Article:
What Club to Use for Chipping: Detailed Study

Whether you’re taking golf as a hobby or want to go on the game’s hall of fame, you’ll need to know what club to use for chipping.

In case you don’t know, chipping is when you throw a low shot that’ll cause your ball to fly for a short distance then roll on the ground. It’s the type of play that golfers resort to when they don’t need their balls to soar up in the air for a long distance.

And like any other golf play, it isn’t that easy to master. But if you use the right club, your task will be much simpler. That’s where we come in!

Club for Chipping

We’ll tell you everything you need to know about what chipping wedges you should use, along with a few tips to help you get going. So without further ado, let’s jump in!

A Bit About Wedges

Wedges are a type of golf club meant for short approach shots, generally around 120 yards away or nearer. However, some golfers also use them for chipping, pitching, and strokes. This is because they make the ball fly through the air and fall sharply.

There are four styles available, each working better for a specific type of play. Most golfers carry three wedges, but you might want to bring more if you use different techniques. Lastly, all wedges are made from iron.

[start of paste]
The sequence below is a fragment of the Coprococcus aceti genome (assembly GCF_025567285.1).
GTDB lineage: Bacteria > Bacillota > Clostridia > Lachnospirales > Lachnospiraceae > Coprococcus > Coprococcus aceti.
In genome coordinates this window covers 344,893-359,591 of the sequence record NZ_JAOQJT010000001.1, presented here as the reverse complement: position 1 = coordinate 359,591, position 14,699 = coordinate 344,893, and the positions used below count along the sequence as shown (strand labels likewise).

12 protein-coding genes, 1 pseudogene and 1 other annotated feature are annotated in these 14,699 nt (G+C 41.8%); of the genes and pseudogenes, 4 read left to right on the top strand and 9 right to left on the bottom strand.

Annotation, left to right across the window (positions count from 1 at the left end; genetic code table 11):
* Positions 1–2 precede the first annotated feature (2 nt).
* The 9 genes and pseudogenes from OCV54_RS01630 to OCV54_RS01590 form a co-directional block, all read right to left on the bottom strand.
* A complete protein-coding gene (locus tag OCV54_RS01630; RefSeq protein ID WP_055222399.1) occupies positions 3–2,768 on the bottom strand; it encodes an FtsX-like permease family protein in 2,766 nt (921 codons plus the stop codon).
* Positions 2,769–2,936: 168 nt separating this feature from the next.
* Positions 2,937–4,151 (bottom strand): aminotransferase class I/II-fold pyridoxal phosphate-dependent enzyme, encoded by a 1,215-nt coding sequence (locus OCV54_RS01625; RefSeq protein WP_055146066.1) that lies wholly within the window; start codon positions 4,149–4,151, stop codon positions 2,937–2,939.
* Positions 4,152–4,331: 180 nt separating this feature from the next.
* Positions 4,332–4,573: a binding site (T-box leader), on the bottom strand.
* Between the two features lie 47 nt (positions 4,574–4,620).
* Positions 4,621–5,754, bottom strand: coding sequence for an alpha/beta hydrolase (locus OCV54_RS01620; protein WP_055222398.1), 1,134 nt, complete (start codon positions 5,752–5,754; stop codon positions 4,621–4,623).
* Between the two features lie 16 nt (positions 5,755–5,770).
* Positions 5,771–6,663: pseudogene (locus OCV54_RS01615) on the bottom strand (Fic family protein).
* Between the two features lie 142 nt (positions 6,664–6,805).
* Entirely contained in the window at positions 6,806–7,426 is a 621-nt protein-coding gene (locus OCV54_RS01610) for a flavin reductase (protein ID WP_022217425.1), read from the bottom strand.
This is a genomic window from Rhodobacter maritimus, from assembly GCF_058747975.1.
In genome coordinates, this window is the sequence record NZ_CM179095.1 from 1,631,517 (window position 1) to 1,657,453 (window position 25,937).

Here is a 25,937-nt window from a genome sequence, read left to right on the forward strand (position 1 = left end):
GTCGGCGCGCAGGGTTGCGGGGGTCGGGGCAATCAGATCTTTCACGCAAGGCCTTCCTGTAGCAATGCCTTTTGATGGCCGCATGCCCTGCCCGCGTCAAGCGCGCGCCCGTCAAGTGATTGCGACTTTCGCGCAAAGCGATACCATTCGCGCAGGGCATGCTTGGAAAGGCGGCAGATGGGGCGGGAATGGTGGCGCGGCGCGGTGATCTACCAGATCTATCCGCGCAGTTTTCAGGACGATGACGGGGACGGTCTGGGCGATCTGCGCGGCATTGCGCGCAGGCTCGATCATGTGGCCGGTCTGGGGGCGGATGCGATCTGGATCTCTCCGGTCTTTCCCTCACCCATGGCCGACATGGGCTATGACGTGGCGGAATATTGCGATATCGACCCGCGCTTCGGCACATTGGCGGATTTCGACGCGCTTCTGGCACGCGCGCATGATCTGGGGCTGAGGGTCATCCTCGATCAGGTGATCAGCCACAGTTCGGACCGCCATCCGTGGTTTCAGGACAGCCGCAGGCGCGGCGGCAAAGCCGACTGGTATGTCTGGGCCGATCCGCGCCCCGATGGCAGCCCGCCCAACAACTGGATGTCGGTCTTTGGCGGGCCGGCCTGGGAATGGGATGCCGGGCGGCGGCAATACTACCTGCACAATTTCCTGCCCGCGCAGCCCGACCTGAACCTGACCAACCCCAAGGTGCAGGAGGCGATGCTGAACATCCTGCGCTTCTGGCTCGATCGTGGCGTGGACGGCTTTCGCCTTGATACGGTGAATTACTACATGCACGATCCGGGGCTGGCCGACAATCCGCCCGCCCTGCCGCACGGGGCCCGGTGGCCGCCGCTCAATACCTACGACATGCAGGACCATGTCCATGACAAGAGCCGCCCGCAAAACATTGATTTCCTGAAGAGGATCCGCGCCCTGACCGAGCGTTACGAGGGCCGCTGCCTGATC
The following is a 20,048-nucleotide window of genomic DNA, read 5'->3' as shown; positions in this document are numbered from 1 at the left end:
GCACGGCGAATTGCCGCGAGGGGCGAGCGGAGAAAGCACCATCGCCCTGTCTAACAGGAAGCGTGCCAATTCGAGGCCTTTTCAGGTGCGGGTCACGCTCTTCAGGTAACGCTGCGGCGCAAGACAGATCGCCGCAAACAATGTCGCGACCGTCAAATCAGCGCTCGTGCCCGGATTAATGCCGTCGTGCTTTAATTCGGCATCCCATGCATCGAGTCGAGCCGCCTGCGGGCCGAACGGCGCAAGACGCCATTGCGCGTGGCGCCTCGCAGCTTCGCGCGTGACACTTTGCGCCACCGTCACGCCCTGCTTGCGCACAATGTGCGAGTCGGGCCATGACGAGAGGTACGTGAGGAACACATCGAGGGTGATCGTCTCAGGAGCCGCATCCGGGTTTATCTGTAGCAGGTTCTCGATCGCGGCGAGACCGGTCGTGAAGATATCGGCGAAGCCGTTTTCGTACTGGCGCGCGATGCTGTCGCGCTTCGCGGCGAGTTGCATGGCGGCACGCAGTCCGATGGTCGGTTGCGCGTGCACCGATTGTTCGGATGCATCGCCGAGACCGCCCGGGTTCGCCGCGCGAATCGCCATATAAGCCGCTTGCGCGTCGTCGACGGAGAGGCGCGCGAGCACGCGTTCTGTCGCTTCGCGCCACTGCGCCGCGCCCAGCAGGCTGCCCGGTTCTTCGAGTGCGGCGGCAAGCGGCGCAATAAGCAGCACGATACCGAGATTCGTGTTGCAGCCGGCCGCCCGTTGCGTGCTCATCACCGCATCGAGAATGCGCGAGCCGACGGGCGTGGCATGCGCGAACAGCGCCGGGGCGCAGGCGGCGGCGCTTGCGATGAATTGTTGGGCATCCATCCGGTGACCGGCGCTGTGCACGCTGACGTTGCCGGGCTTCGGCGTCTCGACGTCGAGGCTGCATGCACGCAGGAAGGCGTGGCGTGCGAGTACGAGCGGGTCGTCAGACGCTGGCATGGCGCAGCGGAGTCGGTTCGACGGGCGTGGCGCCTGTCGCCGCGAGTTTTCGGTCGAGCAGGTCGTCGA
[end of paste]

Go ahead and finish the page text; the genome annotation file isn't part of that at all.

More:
What Wedges Should You Use for Specific Shots?

It’d be best to learn more about the four styles to know which wedge to use for specific shots. So here’s a brief roundup about them.

Pitching Wedge

Pitching wedges fall under two categories, wedges and irons. They’re a favorite for golfers who like their balls to go far as they’re the lowest-lofted type. As a result, they produce high-trajectory shots that go up to 130 yards away. Also, professionals mostly use them with a full swing to send the ball away.

That said, pitching wedges are pretty versatile when it comes to using. For instance, you can use them to make a better lie for your next game or for recovery from the sand. You can almost always find pitching wedges in basic sets of irons.

Sand Wedge

Sand wedges have a specific role cut out for them; they get golf balls out of sand bunkers. For that, they’re open-faced and have exceedingly wide soles. The wide soles give those wedges the ideal amount of bounce needed to push the ball out.

Ideally, you should get a sand wedge if you often play on soft terrains, like soggy grounds. It also works wonders when chipping. But beware that most brands sell this wedge separately; you’ll rarely find it in basic sets.

Lob Wedge

People often refer to lob wedges as lofted wedges. On the contrary to pitching wedges, those are the highest-lofted style out there. In other words, they produce the shortest ball hits, ranging from 60 to 65 yards away. This is why they come in handy in shots that need a high arc. Golfers also commonly use them for runs, pitches, and shots that require minimal ball rolling.

Gap Wedge

As the name refers, the gap wedge creates a loft between that of the sand wedge and the pitching wedge. That’s why it also goes by the name approach wedge. Generally, golfers use it for trajectory shots longer than those of sand wedges and shorter than those of pitching wedges.

Along with the sand wedge, the gap wedge is probably the best type to use for chipping because it breeds consistent results. It’s also often sold separately, but you might find three-club sets that include lob, sand, and gap wedges.

Do My Wedges Need to Match My Irons?